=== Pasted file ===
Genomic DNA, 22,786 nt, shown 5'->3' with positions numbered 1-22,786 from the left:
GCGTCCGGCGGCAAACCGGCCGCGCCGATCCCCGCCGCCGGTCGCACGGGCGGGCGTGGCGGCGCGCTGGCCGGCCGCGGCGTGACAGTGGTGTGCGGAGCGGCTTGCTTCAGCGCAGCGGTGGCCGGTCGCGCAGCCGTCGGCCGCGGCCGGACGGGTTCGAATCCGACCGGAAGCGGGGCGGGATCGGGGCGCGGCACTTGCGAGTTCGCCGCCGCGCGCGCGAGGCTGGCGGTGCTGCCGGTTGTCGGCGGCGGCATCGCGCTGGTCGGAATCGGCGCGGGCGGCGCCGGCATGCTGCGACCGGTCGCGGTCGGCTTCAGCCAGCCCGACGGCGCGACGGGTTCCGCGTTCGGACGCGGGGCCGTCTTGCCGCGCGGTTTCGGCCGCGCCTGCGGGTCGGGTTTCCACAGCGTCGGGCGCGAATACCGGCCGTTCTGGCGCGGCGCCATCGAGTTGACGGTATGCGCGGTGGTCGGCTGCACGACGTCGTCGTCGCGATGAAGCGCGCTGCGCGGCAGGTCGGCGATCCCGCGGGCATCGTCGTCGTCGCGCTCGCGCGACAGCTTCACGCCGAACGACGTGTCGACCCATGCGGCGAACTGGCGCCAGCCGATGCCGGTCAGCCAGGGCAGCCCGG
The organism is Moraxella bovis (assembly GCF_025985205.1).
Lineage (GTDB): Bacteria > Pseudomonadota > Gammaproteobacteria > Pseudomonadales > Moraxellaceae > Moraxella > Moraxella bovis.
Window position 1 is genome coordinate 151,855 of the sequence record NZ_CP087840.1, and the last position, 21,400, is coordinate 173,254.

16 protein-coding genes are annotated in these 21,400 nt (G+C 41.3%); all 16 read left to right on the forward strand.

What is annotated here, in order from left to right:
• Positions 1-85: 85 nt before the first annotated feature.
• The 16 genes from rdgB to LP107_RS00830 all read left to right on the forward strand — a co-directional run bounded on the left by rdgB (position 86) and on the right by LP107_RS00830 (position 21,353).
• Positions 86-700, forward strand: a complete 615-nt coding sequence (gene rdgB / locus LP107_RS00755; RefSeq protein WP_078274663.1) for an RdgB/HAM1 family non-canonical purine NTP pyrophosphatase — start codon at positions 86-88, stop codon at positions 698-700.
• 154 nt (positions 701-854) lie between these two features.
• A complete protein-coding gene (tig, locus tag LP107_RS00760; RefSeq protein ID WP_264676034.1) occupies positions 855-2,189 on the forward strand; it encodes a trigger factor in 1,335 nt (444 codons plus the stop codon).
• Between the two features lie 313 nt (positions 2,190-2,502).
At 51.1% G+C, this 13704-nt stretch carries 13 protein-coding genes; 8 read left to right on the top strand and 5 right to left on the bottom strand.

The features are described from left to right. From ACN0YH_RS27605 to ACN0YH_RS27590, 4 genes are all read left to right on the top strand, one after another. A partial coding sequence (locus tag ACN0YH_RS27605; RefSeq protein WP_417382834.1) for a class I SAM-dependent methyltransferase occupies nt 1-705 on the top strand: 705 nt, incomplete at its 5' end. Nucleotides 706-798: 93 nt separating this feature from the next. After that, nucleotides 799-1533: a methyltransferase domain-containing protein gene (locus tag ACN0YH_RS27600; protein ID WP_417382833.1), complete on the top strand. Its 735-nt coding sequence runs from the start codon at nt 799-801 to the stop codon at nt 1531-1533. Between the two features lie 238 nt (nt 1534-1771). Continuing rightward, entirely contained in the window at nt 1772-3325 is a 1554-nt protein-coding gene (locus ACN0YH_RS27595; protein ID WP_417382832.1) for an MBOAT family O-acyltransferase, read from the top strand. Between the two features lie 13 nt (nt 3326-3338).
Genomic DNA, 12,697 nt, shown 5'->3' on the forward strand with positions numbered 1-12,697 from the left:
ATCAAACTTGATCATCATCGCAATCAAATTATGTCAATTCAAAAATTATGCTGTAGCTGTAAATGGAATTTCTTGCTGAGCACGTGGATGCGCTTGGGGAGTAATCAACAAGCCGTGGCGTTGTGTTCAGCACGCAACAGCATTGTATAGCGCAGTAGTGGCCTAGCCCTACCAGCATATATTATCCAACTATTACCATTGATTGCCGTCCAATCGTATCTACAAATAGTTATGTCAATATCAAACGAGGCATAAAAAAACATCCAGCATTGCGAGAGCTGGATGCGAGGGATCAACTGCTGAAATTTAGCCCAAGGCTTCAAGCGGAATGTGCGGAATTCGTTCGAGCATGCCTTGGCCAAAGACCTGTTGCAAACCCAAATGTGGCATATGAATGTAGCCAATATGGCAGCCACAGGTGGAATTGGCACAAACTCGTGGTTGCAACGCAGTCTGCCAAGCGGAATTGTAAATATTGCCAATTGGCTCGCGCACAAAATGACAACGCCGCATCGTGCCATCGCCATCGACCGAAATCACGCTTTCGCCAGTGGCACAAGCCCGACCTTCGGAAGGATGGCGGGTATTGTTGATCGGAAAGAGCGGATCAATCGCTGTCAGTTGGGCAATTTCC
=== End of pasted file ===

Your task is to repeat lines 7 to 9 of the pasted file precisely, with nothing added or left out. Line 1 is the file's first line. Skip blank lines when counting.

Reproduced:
What is annotated here, in order from left to right:
• Positions 1-85: 85 nt before the first annotated feature.
• The 16 genes from rdgB to LP107_RS00830 all read left to right on the forward strand — a co-directional run bounded on the left by rdgB (position 86) and on the right by LP107_RS00830 (position 21,353).